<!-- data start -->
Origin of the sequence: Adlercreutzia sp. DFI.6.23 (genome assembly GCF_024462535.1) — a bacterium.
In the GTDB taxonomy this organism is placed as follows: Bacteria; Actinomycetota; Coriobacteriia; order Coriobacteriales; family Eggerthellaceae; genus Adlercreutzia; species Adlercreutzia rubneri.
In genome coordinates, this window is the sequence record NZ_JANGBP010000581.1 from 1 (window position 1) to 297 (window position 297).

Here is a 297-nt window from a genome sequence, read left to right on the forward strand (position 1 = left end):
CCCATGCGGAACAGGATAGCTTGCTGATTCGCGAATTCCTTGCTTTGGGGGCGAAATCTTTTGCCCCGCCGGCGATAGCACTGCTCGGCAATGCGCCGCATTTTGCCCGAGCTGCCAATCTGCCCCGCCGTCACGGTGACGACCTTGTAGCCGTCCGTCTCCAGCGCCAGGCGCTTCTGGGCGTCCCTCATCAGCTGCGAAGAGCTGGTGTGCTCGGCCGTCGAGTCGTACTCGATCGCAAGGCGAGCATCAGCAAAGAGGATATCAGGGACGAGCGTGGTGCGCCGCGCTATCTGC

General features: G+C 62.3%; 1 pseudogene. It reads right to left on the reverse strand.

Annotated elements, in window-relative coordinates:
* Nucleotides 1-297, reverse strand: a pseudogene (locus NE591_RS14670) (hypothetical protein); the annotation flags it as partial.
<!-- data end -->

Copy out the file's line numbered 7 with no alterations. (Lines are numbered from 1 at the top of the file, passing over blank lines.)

Annotated elements, in window-relative coordinates: